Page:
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Pitt makes it official: Wannstedt ‘resigns’ as head coach

Dave Wannstedt AP

(Wink wink.  Nudge nudge.)

Pittsburgh made official what was reported a little earlier today, albeit with a slightly different spin.

Per the school in a press release, Dave Wannstedt “resigned” as the Panthers’ head coach.  According to the school, Wannstedt “informed” Pitt athletic director Steve Pederson of “his” “decision” Tuesday.

“The past six years have been among the most gratifying of my entire career,” said Wannstedt, a 1974 graduate of Pitt and former standout offensive tackle for the Panthers. “To be the head coach at my university was the realization of a lifelong dream. It has been an honor and privilege to serve Pitt and its football program.

“I’ve always told our players that the University of Pittsburgh will mean more to them than just four years of school and football. It will influence and inspire everything they do long after their last class and final game. I know that firsthand. I owe so much of my life to the education and experiences I had here. Pitt has always been, and will continue to be, an incredibly special place for my family and me.”

“On behalf of the University of Pittsburgh, I’d like to thank Coach Wannstedt for his passionate and committed service the past six years,” Pederson said. “This has never been just a job for Dave. He is wholeheartedly committed to Pitt and its people. We are greatly appreciative of his efforts to build a strong program on and off the field.”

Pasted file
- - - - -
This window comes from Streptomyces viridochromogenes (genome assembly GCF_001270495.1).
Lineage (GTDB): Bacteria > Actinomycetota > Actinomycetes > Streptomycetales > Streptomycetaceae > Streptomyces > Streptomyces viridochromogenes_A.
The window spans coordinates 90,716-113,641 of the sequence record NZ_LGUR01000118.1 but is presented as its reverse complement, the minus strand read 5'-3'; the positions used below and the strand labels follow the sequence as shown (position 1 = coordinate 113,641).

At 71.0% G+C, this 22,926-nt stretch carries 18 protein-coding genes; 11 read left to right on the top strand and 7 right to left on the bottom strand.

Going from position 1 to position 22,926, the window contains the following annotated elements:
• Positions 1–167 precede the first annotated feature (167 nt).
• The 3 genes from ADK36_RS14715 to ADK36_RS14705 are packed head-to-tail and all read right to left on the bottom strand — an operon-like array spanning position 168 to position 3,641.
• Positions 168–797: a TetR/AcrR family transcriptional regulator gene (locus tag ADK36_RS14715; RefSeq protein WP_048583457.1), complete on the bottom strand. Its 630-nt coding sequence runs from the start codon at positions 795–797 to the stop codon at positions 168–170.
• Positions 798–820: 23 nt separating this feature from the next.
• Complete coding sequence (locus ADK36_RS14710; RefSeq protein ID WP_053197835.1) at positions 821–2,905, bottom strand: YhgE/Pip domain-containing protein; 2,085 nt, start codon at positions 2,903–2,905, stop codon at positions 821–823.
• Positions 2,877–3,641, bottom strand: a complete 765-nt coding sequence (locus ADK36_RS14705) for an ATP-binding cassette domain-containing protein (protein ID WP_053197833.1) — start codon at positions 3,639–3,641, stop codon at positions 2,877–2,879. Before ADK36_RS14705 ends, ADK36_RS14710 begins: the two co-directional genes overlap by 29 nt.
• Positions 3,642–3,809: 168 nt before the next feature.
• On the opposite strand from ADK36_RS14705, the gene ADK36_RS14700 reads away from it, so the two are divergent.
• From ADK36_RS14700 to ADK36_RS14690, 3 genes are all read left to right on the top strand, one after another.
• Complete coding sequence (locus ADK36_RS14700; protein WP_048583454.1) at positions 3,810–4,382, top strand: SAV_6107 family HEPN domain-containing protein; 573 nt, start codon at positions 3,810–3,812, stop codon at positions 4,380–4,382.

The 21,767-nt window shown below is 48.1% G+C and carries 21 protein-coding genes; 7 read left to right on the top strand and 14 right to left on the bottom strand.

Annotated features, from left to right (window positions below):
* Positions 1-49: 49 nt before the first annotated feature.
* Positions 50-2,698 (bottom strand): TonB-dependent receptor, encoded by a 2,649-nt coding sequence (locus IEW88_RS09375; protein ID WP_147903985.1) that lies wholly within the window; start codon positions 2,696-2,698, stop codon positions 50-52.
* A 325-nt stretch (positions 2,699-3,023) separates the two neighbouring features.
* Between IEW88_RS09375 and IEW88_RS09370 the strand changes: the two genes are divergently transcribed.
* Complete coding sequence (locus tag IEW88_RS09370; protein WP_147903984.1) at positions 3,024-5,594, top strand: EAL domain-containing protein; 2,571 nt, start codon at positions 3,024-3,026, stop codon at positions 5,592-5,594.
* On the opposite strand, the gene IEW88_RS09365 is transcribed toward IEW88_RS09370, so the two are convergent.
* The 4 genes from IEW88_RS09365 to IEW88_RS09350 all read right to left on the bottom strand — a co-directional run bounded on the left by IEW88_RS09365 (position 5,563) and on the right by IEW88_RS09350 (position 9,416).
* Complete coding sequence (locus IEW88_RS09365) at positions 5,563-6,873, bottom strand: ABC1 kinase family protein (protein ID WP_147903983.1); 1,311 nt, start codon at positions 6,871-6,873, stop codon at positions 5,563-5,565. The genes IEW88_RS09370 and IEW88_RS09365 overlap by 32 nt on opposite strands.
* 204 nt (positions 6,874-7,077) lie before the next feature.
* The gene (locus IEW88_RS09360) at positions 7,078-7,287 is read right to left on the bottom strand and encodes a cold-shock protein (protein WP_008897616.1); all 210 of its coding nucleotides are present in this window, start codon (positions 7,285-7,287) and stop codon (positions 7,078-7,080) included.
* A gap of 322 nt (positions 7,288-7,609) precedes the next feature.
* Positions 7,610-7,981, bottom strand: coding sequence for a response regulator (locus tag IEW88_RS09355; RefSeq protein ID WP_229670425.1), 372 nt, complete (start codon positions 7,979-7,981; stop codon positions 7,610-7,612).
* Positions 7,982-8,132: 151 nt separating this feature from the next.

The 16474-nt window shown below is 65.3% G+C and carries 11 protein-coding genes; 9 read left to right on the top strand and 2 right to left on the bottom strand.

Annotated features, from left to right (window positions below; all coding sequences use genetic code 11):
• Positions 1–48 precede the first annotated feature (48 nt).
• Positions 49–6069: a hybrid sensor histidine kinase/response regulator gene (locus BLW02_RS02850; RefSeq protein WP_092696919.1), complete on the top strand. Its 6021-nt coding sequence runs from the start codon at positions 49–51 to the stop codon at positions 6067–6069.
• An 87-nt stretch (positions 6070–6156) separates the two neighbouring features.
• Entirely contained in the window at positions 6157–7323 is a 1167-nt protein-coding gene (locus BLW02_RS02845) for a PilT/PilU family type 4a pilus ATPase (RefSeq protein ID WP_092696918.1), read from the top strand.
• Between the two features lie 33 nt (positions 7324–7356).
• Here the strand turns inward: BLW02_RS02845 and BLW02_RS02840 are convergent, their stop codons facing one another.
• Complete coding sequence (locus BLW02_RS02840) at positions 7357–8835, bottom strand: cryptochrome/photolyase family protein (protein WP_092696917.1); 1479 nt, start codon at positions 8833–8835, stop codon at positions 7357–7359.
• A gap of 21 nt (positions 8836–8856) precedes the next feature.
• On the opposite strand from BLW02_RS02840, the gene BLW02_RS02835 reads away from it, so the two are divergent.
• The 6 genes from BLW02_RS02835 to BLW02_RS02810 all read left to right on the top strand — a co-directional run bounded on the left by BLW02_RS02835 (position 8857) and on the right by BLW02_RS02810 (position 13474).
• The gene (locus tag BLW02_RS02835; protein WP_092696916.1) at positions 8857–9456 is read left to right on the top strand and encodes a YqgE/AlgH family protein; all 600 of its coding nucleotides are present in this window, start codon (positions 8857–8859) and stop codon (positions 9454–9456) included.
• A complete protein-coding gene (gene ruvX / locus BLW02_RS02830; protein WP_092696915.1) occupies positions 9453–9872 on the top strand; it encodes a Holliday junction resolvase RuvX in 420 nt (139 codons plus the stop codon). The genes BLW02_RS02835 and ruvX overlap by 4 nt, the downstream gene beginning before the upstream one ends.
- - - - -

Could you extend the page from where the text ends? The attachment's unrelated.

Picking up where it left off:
Wannstedt, the school said, will remain at Pitt in the capacity of special assistant to the athletic director.

In six years at the school, Wannstedt compiled a 42-31 record over all and 24-18 in conference play.  After going bowl-less his first three seasons, his Panthers had qualified for postseason games the past three years.  This year was his only Big East champiosnhip, although it was a co-championship shared with UConn — the conference’s representative in the BcS bowls — and West Virginia.

It’s unclear who will coach the Panthers in the BBVA Compass Bowl Jan. 8.

With Wannstedt’s “resignation”, there are now seven Div. 1-A programs searching for a new head coach: Miami, Vanderbilt, Ball State, Kent State, Louisiana-Lafayette, Northern Illinois and Pittsburgh.

UPDATED 6:14 p.m. ET: We’ve been informed that offensive coordinator Frank Cignetti Jr. is expected to take over the reins of the team through the allotted bowl practices and into the bowl game while the search for a permanent head coach is ongoing.

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11 Responses to “Pitt makes it official: Wannstedt ‘resigns’ as head coach”
  1. burntorangehorn says: Dec 7, 2010 6:34 PM

    Is Pittsburgh really a program where they should set the standard higher than a share of a Big East championship?

  2. dhardy8207 says: Dec 7, 2010 7:47 PM

    @ JT:

    You posted an article here a week or so back that he and Gruden and another were choices for the Miami job. Since Gruden has been insistent he’s not the man for the job what of the chances Wannstedt could end up at Miami?